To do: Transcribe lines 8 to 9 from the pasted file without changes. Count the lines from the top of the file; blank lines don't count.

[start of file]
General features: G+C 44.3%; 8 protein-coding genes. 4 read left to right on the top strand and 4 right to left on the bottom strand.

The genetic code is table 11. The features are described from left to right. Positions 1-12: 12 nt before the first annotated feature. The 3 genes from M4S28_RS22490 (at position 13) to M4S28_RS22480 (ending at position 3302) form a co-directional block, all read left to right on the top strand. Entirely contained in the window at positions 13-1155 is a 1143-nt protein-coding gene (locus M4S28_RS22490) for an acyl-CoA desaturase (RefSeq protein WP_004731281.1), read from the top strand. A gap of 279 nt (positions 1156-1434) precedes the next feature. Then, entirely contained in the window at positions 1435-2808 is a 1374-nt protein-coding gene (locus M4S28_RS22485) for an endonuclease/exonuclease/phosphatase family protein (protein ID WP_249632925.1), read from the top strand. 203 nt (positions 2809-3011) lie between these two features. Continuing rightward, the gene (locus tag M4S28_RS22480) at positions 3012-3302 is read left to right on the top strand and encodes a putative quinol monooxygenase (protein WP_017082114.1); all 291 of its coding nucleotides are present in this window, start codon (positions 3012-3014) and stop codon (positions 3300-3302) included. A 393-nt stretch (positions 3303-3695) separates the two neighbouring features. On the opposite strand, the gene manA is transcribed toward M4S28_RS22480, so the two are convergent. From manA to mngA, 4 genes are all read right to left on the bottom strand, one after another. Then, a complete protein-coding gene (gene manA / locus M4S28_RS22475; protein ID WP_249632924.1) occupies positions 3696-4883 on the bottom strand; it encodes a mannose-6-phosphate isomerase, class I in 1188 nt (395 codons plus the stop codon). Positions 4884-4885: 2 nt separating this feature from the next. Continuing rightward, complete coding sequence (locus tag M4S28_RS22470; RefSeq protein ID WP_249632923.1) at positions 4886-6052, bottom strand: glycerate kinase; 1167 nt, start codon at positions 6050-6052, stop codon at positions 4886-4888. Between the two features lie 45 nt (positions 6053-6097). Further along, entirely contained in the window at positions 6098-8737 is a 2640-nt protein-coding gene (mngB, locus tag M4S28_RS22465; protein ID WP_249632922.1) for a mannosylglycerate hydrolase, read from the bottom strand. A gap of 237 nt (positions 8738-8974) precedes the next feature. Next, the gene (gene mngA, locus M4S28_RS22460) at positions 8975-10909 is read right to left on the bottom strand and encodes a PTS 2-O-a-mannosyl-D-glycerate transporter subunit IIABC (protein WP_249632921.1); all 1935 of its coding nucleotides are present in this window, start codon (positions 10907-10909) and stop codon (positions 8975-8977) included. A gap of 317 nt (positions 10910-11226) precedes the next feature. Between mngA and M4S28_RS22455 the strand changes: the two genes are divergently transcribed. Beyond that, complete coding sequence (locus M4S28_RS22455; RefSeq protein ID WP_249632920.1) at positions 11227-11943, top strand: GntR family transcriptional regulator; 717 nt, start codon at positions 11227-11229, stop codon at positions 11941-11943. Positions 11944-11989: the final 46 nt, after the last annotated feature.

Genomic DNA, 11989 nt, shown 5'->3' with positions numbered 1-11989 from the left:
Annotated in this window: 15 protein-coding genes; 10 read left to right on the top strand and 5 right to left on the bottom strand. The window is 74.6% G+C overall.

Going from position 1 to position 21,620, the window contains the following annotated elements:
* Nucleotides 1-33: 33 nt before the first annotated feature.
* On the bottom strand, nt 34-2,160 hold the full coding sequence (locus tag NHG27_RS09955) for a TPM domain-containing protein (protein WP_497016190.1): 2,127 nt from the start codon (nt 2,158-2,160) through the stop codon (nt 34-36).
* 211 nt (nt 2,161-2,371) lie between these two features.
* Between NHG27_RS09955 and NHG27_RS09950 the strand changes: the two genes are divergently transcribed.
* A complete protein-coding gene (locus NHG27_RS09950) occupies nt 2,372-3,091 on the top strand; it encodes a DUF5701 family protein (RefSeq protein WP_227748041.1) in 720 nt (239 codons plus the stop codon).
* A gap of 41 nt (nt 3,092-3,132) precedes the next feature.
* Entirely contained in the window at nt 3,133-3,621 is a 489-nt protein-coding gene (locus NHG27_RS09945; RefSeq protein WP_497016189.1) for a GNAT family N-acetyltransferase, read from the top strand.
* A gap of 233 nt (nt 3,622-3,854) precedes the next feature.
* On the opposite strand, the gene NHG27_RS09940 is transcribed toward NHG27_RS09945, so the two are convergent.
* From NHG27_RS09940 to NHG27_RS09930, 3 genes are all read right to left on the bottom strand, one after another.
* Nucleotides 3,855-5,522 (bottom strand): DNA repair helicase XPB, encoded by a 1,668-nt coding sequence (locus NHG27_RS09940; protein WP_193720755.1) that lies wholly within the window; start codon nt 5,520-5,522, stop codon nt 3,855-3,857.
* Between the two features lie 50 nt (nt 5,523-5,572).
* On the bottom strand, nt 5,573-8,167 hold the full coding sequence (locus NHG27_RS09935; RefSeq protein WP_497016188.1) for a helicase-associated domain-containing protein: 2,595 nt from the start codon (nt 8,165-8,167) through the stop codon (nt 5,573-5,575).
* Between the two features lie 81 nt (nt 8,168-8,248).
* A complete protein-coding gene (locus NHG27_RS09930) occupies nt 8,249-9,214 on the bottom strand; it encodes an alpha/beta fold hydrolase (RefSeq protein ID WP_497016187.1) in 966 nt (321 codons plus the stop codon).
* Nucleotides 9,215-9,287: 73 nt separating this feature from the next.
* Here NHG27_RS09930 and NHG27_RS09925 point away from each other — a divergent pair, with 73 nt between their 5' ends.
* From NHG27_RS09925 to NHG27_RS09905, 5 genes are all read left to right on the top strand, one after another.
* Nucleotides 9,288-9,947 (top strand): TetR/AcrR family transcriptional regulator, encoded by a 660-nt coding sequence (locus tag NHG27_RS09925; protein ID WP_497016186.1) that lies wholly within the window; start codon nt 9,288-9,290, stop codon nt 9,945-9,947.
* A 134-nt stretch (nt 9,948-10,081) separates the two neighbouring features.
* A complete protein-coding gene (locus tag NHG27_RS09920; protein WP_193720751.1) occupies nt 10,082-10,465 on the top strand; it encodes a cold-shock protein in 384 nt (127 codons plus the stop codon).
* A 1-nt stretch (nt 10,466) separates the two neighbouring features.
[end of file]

* 211 nt (nt 2,161-2,371) lie between these two features.
* Between NHG27_RS09955 and NHG27_RS09950 the strand changes: the two genes are divergently transcribed.